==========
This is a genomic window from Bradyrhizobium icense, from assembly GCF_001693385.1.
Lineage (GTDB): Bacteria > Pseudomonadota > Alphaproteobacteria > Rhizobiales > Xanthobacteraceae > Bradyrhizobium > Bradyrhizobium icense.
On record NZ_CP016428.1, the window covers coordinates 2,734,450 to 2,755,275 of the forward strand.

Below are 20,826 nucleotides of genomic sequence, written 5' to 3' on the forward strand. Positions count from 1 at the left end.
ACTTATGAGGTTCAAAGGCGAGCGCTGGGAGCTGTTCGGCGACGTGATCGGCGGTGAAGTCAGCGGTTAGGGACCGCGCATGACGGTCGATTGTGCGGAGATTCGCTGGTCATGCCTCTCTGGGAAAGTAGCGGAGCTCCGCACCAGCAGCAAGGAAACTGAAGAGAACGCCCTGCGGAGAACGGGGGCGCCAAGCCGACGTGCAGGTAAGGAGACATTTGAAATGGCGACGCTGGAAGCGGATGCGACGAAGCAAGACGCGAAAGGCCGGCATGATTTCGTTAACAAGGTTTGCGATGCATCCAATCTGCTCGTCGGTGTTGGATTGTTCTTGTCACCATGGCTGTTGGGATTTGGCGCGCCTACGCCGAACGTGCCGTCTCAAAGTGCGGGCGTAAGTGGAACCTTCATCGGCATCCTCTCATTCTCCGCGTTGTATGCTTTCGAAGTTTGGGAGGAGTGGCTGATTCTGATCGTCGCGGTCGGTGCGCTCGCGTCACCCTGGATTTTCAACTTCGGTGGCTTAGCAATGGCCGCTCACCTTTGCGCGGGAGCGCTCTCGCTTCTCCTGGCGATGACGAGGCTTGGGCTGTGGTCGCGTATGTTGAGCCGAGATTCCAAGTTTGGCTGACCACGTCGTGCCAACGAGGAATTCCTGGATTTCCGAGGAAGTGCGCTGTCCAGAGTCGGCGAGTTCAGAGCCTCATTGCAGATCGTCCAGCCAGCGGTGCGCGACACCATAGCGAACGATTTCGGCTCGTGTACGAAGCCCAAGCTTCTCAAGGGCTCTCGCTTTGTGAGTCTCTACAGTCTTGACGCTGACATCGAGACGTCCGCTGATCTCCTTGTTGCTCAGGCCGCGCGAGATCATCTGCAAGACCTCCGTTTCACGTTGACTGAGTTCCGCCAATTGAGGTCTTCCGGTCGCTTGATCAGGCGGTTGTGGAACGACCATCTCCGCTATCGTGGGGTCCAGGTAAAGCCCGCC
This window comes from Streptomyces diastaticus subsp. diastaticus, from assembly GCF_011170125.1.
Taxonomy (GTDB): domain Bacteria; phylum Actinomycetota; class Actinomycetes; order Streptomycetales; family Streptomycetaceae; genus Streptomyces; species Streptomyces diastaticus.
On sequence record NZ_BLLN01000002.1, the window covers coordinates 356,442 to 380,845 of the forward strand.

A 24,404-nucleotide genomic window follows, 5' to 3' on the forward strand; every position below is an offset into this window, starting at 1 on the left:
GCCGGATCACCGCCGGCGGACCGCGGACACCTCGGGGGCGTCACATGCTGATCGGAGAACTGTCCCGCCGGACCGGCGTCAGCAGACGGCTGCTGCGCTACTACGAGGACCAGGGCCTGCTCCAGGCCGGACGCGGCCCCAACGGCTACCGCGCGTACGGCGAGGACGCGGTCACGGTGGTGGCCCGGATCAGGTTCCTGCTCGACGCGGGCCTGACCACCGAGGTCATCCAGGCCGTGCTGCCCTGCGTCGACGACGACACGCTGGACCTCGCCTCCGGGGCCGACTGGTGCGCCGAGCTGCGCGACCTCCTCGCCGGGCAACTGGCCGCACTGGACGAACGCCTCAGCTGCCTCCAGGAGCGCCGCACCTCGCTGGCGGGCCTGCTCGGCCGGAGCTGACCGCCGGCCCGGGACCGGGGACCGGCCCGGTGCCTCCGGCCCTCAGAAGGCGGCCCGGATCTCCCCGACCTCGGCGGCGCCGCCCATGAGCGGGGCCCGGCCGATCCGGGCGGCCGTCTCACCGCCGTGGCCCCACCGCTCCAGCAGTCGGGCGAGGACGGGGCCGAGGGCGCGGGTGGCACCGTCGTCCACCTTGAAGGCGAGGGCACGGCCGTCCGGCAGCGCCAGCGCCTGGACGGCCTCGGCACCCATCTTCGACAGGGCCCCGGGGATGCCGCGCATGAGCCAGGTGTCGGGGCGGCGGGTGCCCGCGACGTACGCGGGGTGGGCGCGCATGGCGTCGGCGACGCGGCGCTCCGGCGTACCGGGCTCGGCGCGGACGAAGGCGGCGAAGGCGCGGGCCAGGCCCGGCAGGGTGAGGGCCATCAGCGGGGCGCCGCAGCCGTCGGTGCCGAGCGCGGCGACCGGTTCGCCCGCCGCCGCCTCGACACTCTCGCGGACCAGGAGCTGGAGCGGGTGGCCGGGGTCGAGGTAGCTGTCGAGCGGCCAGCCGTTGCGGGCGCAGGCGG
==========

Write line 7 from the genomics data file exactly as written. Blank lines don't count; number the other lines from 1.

Taxonomy (GTDB): domain Bacteria; phylum Actinomycetota; class Actinomycetes; order Streptomycetales; family Streptomycetaceae; genus Streptomyces; species Streptomyces diastaticus.